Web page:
Laser tube size

Hi all , looking for some words of wisdom. I have a K40 which works great at the minute and I am starting to make me some money on ebay. I am currently building a bigger laser inspired by further fabrication on Youtube. I intend to cut mostly 3mm MDF.

My Question.

I was thinking of buying a decent 40 watt tube for the new laser that would ultimately be replaced for an 80 watt when the coffers get recharged. I could use the new 40 watt as a spare for the K40. Is this a mad idea should I go straight for an 80 watt tube for the new laser and forget the K40. Thanks in advance. Alan Downpatrick NI

Things to consider for your upgrade

80watt CO2 glass laser tube substantially larger in size then 40watt
Will your current case accommodate the larger tube…? pretty sure not
If it does you will need a cover to protect the part of the glass tube that sticks out
You will need a new power supply

A Reci 80w tube and power supply will cost more then your current machine.
Maybe you want to look at a whole new machine that you dont have to tinker with and save money and time in the process.

Do you really need 80 watts to cut 3mm. I think it’s overkill but that’s just my opinion

Good Luck


Most of the time over kill is better than under kill. An 80 watt laser cutting 3mm MDF would probably last for decades, plus eventually you may want to do other things that a 40 watt can’t do.

Why stop at 80w ho for 100w while you are at it. I agree with @olddogTim if you can go as big as you can afford


I had a Chinese 40 watt and gave it to a friend ( did not cut my leather ) so I got a Samger 80 watt ( Chinese) and I was pleasantly surprised what a difference. My only complaint is the 12mm focus lens. Not much choice in that size.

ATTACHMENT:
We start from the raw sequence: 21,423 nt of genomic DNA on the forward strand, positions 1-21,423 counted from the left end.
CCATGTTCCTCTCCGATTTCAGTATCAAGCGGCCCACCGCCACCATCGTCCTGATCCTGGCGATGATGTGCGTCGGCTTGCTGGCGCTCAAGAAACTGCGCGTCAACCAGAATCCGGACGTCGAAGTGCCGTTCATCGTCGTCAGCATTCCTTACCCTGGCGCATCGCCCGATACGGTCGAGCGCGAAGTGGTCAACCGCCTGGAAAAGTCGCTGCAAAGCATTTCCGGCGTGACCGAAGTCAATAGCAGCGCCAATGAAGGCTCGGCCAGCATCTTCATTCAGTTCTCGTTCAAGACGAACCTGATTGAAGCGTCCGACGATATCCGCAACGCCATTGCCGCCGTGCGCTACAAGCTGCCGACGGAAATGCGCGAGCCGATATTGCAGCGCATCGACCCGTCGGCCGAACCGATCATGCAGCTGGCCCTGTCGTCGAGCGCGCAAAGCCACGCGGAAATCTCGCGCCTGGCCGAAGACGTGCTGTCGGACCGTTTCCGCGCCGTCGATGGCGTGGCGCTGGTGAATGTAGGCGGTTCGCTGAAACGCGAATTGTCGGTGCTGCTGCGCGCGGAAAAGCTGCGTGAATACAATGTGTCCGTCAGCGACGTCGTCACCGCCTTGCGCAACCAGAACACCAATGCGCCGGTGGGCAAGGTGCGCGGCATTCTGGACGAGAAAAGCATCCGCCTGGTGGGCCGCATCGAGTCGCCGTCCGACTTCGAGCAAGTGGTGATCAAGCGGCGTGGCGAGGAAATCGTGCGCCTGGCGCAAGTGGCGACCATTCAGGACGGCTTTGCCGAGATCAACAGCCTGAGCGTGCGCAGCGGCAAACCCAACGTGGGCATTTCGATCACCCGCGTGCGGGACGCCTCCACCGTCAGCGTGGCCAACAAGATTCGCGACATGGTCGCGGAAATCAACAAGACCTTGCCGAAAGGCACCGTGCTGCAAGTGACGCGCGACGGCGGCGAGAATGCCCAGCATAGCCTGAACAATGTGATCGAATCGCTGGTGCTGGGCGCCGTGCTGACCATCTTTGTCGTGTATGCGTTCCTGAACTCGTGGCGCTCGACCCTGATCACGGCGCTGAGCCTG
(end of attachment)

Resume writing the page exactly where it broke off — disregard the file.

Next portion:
Wow not used to seeing that size

Yeah I know neither do the companies that sell lenses !

Maybe this helps you @olddogTim

TEN-HIGH Diameter 12mm Focal Lens for CO2 Laser Cutting Engraving Machine, FL: 1" (1"/25.4mm)

Cheers :beers:


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Thanks everyone, for the comments, I will do some pondering :slightly_smiling_face:

The bigger and more powerful the tube - the better?
Not really so. for cutting hard stuff faster?, - Maybe. for engraving soft materials - not so.
you would need to lower the power to just above the tube’s threshold which is high(er) as it is and raise the speed accordingly and that alone will introduce many unwanted artifacts. chose the right machine and configuration for the job.

Archeologists :heart: artifacts… JK. Turning up the speed on the head to compensate to a stronger laser substantially decreases the quality of the engraving.

For engraving the less power in the laser the better. To be convinced of that fact just look at some of the amazing photo engravings our very own @Bulldog achieved with his diode laser on tile.

So bigger and stronger more powerful is not always better.



I got 12mm (dia) focus lens in 1 inch 1.5, 2 (stock) 3, and 4 inch. Currently using a 12mm dia 4 inch FL lens in the II-VI material.

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can you get a, ll-Vl 12mm meniscus lens? If so where?

I will contact the folks I got mine from and ask. From my understanding, the meniscus lens should provide a smaller dot.

Regarding laser size / power: don’t forget to account for what you want to do with the laser most. If only worrying about cutting than sure, all the above applies. But if you want to do fine detail engraving, smaller is actually better. I used to have a 120W laser and it was basically useless for engraving because the minimum power it would fire at was ~20% - which is typical for most CO2 tubes. But 20% of 120W is still 24W (I know, it’s not linear in reality - just an example). But 20% of 40W is only 8W. The way the commercial lasers get around this problem is to just move really fast which high precision control systems. But unless you are going super high end on your custom built laser and using closed loop servo-steppers and such, that’s not an option.

I have a W6 Reci rated around 140 watts and in no way is it useless for engraving. I do agree you need to move faster, and that is the goal (faster production). I also have decent Yako 3 phase steppers and drivers.

You can also effectively reduce power for slower and finer detail through optical techniques (reduction of air assist, lenses with less light transmission,less fume extraction). But generally, it is speed and the reliability of very quickly accelerating and negatively accelerating without skipped steps or backlash.

I think the ( ll-VI ) is the name of the company the material is ZnSe. I can get plano convex , but not II-VI meniscus in 12mm